An arranged marriage convenes the members of two far-flung clans, who experience joy, sadness, and a dash of scandal: There’s just no way to summarize Monsoon Wedding without making it sound like Mira Nair’s corniest movie. (Well, Kama Sutra: A Tale of Love was corny, too, but in a mythic sort of way.) Certainly this family dramedy has little of the bite of Nair’s feature debut, Salaam Bombay!, the tale of a young boy surviving alone on some of the world’s meanest streets. Still, the film is a pleasure if you let yourself be carried away by the music, color, and pageantry. That’s clearly what Nair did.
Monsoon Wedding is set in Delhi, the city where Nair attended college and where her parents and brothers now reside. These days, she lives in New York and teaches at Columbia, where she met the movie’s scripter, Sabrina Dhawan, a Delhi native studying at the university. Their twain-have-met circumstances are reflected in the plot: Houston-based computer engineer Hemant Rai (Parvin Dabas) returns to his native India to marry the woman his family has selected, innocent-looking Aditi Verma (pop singer Vasundhara Das). It’s not just Hemant’s Texas address that’s untraditional, however. The not-quite-virginal Aditi has agreed to the union because she’s become convinced that her married lover, the host of sleazy TV talk show Delhi.com, will never leave his wife.
Most of the action transpires on the affluent side of the digital divide. When event planner P.K. Dube (Vijay Raaz) starts erecting the tent for the monsoon-season nuptials, he’s surrounded by almost as many pagers and cell phones as marigolds, the traditional flower for Indian weddings. Absently noshing on the blossoms, P.K. is the sort of weedy, working-class buffoon common in Indian comedies, although he’s been transformed by the times into a nouveau-not-quite-riche hustler. What happens to P.K. is typical of the film’s strategy: He starts as comic relief but then becomes a more complicated (if still two-dimensional) figure when he falls madly in love with Alice (Tilotama Shome), the Verma family’s shy maid.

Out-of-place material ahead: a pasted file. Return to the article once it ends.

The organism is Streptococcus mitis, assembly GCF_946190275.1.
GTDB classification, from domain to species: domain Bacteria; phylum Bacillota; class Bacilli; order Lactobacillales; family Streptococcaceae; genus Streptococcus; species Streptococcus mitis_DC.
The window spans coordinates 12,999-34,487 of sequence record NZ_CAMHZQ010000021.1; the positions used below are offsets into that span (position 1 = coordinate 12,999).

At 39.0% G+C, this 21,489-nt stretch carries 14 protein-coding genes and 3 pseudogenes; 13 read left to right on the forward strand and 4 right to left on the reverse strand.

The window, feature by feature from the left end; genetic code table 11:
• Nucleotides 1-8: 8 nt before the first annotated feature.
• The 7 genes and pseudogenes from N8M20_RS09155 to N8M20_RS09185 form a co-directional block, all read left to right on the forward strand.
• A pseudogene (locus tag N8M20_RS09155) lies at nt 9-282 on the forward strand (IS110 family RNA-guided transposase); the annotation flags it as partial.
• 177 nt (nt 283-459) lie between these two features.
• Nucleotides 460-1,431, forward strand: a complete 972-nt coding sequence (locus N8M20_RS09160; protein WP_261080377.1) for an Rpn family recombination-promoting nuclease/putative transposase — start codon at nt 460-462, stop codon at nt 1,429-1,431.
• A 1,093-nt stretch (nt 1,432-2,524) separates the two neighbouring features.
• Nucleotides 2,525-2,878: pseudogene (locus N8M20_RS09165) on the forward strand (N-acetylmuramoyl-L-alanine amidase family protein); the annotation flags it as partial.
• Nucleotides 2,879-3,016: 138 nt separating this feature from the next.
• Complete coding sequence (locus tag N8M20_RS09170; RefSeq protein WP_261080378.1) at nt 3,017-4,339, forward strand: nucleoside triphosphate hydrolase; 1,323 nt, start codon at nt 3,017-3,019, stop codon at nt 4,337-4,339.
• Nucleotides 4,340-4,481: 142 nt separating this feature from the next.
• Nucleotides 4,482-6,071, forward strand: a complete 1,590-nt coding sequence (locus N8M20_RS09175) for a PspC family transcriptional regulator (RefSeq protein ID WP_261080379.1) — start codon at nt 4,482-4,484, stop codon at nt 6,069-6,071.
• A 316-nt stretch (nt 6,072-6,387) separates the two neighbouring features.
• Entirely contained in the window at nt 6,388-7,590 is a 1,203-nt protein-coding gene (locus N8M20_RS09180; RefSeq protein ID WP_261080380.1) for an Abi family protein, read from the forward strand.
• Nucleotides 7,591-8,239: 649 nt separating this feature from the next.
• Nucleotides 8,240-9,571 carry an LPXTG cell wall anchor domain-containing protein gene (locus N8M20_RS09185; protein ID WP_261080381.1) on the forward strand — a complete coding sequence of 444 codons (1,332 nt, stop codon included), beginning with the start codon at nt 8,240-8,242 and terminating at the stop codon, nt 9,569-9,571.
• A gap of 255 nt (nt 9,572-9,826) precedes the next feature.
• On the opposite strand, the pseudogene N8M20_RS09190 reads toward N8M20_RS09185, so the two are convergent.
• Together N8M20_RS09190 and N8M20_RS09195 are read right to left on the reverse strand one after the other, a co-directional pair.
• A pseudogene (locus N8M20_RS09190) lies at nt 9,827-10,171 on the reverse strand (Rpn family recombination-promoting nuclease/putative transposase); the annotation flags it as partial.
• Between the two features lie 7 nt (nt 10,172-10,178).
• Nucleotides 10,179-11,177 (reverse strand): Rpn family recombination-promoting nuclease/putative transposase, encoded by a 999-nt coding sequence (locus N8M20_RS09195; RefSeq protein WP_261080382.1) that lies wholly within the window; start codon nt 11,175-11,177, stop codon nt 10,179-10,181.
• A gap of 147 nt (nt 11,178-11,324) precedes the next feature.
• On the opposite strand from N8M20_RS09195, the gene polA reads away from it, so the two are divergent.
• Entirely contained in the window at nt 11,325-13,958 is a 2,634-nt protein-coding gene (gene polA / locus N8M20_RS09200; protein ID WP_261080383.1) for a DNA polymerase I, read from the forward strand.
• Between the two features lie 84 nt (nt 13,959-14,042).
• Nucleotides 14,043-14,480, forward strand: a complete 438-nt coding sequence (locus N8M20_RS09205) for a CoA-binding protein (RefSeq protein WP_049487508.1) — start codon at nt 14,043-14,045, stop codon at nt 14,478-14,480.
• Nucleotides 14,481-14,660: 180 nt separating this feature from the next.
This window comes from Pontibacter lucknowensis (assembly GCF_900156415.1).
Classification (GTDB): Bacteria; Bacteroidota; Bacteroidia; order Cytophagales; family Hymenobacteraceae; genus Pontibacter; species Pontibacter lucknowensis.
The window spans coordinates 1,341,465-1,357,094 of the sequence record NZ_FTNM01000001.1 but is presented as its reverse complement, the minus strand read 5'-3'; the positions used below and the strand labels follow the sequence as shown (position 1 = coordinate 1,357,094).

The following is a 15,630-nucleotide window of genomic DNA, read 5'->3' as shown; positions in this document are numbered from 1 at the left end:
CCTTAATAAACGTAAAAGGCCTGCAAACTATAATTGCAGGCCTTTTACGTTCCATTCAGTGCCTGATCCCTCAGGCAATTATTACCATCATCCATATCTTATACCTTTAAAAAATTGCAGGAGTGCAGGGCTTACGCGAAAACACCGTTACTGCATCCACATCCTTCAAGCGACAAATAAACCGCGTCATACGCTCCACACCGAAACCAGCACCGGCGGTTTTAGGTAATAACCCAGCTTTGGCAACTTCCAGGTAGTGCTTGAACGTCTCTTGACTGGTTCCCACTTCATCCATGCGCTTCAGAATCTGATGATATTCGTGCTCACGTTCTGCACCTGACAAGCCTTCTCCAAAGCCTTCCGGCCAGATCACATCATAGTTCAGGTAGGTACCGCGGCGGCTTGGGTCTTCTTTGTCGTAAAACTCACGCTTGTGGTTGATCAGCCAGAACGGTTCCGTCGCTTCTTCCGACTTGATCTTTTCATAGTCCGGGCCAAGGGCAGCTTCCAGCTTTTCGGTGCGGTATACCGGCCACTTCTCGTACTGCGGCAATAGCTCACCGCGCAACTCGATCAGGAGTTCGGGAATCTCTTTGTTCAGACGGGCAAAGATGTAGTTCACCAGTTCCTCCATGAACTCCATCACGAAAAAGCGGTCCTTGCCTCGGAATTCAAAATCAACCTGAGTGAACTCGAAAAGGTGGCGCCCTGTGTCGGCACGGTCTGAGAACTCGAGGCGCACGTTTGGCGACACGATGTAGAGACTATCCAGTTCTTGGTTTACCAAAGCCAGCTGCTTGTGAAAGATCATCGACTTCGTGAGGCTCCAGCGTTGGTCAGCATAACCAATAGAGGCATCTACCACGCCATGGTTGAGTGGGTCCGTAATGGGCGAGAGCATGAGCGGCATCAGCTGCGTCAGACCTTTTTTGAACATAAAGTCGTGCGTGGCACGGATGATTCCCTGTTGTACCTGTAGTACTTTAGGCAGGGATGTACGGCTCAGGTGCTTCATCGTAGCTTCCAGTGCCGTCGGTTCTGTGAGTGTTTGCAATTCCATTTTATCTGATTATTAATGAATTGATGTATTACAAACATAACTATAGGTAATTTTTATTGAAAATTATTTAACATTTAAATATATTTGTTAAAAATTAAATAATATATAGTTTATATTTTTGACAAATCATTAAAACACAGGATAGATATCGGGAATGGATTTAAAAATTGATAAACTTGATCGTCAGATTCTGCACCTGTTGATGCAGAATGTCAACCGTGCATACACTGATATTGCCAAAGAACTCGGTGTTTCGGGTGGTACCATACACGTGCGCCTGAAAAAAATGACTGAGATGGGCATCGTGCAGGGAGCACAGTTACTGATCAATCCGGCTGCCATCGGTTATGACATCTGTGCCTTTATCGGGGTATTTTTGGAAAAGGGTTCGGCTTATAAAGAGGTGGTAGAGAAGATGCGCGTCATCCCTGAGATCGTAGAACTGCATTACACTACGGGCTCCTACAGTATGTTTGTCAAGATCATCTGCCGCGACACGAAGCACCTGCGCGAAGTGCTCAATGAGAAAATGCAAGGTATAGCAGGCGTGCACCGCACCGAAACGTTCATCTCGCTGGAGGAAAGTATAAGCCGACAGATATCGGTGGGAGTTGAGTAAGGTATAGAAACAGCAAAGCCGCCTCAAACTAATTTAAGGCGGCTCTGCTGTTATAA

Other people, other problems. Although he’s a member of the prosperous Punjabi community that also spawned Nair, Aditi’s father, Lalit (Naseeruddin Shah), can’t really afford the elaborate wedding. One of the bride’s uncles, Tej Puri (Rajat Kapoor), is particularly generous, but Lalit can’t help but notice the distrust for Tej felt by his niece Ria (Shefali Shetty), an aspiring writer bound for America whom Lalit considers a surrogate daughter. Among the smaller of the many subplots include a teenager’s crush on a young man who’s returned from Australia for the wedding and Lalit’s alarm that Aditi’s younger brother would reject boarding school in favor of cooking and Bollywood song and dance.
Nair uses the latter interest as one excuse to interject music and dance into the film. Although she forgoes the capricious song cues of Bollywood musicals, the director includes more than a dozen songs, from traditional tunes sung by cast members to house- and dub-inflected tracks from Indo-Brit producer-mixer Bally Sagoo. The musical moments lead—after an inevitable if unconvincing family showdown—to the ceremony itself, an exuberant swirl of red and gold in the pouring rain complete with a marching band.